paper wasp

Look Up: Paper Wasps by Todd Henson

Paper wasps are very busy creatures.

After hiking for a couple hours through a park it’s often nice to stop and take break, resting in one of the open wooden shelters found in many parks. When you do, if you look up, you just might see one or more paper wasp nests. Perhaps you’ll even see a nest currently occupied with busy wasps going about raising their next generation.

A paper wasp nest in a corner of the ceiling.

A closer look at paper wasps on their nest.

Another paper wasp nest in the same shelter.

If you look closely at some of the photos (click on them for a larger view) you may see young larvae in the open cells. The queen lays eggs in open cells, which mature into larvae. These larvae will eventually spin a cocoon in the cell, also visible in some of the photos. They will enter the pupal stage in the cocoon, after which they’ll emerge as adult wasps. It’s a fascinating life cycle.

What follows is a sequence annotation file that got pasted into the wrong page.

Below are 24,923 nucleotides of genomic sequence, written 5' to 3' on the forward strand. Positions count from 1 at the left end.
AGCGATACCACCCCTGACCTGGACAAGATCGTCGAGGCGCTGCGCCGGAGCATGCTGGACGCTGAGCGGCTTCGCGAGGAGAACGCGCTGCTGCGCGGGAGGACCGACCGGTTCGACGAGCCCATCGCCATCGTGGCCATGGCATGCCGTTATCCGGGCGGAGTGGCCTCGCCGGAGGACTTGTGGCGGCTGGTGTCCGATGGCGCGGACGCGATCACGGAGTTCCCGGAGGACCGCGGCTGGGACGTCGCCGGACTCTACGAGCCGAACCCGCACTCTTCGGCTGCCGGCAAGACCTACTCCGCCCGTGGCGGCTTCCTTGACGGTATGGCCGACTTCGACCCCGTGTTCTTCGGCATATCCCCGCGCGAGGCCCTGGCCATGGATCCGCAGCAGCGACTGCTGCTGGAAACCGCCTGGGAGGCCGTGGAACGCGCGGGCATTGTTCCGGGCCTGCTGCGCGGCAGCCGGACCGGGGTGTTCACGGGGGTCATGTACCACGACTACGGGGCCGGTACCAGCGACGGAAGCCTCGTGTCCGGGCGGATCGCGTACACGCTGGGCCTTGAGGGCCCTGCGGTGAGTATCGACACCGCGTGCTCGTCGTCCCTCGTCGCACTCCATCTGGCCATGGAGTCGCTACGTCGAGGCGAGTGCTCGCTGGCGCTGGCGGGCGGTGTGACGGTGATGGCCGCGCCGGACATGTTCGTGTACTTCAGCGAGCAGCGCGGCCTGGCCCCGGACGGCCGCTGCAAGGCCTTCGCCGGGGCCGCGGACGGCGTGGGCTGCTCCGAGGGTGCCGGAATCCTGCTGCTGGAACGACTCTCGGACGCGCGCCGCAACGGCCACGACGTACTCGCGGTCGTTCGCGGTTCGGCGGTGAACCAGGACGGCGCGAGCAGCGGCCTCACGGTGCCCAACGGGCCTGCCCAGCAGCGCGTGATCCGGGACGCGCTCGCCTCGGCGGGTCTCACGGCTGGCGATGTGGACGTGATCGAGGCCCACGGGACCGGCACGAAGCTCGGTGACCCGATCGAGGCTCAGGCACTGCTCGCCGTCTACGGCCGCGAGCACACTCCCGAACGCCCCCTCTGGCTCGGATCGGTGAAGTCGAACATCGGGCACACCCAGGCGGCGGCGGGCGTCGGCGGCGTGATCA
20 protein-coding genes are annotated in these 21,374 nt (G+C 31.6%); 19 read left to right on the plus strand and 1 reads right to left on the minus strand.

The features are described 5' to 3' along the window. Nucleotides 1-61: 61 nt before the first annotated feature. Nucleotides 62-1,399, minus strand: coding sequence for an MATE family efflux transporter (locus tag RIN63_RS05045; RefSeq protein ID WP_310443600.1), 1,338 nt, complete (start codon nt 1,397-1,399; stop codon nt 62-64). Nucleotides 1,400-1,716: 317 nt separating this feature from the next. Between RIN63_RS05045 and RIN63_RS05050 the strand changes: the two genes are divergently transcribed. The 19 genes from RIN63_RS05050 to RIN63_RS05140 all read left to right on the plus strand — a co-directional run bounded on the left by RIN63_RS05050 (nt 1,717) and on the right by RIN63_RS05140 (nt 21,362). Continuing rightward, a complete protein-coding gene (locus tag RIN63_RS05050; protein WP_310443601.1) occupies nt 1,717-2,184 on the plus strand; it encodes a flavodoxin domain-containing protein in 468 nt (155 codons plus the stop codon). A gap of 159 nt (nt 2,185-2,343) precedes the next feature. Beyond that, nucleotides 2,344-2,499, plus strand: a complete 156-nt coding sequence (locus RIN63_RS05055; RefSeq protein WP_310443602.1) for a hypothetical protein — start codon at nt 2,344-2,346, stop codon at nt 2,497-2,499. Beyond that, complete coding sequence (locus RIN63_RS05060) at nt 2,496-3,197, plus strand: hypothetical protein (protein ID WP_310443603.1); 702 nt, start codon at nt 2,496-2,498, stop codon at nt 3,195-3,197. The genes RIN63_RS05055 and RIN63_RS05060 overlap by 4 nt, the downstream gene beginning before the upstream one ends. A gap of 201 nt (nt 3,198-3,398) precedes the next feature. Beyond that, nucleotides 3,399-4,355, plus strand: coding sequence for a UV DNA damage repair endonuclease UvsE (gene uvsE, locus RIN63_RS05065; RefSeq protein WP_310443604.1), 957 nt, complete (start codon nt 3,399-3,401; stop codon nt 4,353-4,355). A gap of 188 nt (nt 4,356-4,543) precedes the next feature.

A paper wasp nest with several workers.

Notice the larvae in the open cells. Those in the closed cells have entered the pupal stage.

Be careful if you do find active nests. Though I’ve never had any problems with wasps, they can be very protective of their nests, attacking if they feel threatened. Best to leave them be, and maybe not stand quite as tall as you normally would if the shelter has a low ceiling. Sometimes I’ll just sit in a corner and watch (and photograph) the wasps as they go about their day. Very interesting and social creatures.

A small paper wasp nest, perhaps not as old as the others. All of these nests will be abandoned after their one and only use.

Next time you rest in an open shelter, look up. What do you see?